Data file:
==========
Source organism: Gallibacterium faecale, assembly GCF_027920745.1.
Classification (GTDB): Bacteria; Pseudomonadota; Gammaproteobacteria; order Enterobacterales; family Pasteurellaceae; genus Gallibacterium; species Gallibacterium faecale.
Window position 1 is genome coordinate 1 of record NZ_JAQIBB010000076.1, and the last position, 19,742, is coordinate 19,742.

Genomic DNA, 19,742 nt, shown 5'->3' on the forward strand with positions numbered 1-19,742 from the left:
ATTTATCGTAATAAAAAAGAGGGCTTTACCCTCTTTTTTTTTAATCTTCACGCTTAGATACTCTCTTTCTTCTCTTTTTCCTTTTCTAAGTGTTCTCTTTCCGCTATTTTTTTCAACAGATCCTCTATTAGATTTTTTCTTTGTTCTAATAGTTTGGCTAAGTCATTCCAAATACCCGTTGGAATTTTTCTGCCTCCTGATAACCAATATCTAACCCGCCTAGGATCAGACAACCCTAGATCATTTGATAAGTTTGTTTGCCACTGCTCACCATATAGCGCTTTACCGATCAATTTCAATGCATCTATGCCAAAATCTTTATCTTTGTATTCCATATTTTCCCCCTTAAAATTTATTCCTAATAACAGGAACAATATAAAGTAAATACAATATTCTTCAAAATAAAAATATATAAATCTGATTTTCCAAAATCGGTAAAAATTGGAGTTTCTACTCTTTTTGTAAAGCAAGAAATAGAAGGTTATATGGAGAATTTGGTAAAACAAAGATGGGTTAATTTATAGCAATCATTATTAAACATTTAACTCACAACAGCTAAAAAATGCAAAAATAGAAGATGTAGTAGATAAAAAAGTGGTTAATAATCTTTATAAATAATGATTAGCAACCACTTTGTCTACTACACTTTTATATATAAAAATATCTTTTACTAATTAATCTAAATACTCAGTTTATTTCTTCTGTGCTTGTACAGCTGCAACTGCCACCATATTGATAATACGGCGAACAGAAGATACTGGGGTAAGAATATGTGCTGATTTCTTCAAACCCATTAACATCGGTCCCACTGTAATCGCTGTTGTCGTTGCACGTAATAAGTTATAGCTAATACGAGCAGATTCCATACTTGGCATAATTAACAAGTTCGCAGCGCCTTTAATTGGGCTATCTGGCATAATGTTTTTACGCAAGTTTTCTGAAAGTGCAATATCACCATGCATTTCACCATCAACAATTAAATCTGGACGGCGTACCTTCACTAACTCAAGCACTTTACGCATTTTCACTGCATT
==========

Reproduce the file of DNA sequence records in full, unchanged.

Source organism: Gallibacterium faecale, assembly GCF_027920745.1.
Classification (GTDB): Bacteria; Pseudomonadota; Gammaproteobacteria; order Enterobacterales; family Pasteurellaceae; genus Gallibacterium; species Gallibacterium faecale.
Window position 1 is genome coordinate 1 of record NZ_JAQIBB010000076.1, and the last position, 19,742, is coordinate 19,742.

Genomic DNA, 19,742 nt, shown 5'->3' on the forward strand with positions numbered 1-19,742 from the left:
ATTTATCGTAATAAAAAAGAGGGCTTTACCCTCTTTTTTTTTAATCTTCACGCTTAGATACTCTCTTTCTTCTCTTTTTCCTTTTCTAAGTGTTCTCTTTCCGCTATTTTTTTCAACAGATCCTCTATTAGATTTTTTCTTTGTTCTAATAGTTTGGCTAAGTCATTCCAAATACCCGTTGGAATTTTTCTGCCTCCTGATAACCAATATCTAACCCGCCTAGGATCAGACAACCCTAGATCATTTGATAAGTTTGTTTGCCACTGCTCACCATATAGCGCTTTACCGATCAATTTCAATGCATCTATGCCAAAATCTTTATCTTTGTATTCCATATTTTCCCCCTTAAAATTTATTCCTAATAACAGGAACAATATAAAGTAAATACAATATTCTTCAAAATAAAAATATATAAATCTGATTTTCCAAAATCGGTAAAAATTGGAGTTTCTACTCTTTTTGTAAAGCAAGAAATAGAAGGTTATATGGAGAATTTGGTAAAACAAAGATGGGTTAATTTATAGCAATCATTATTAAACATTTAACTCACAACAGCTAAAAAATGCAAAAATAGAAGATGTAGTAGATAAAAAAGTGGTTAATAATCTTTATAAATAATGATTAGCAACCACTTTGTCTACTACACTTTTATATATAAAAATATCTTTTACTAATTAATCTAAATACTCAGTTTATTTCTTCTGTGCTTGTACAGCTGCAACTGCCACCATATTGATAATACGGCGAACAGAAGATACTGGGGTAAGAATATGTGCTGATTTCTTCAAACCCATTAACATCGGTCCCACTGTAATCGCTGTTGTCGTTGCACGTAATAAGTTATAGCTAATACGAGCAGATTCCATACTTGGCATAATTAACAAGTTCGCAGCGCCTTTAATTGGGCTATCTGGCATAATGTTTTTACGCAAGTTTTCTGAAAGTGCAATATCACCATGCATTTCACCATCAACAATTAAATCTGGACGGCGTACCTTCACTAACTCAAGCACTTTACGCATTTTCACTGCATT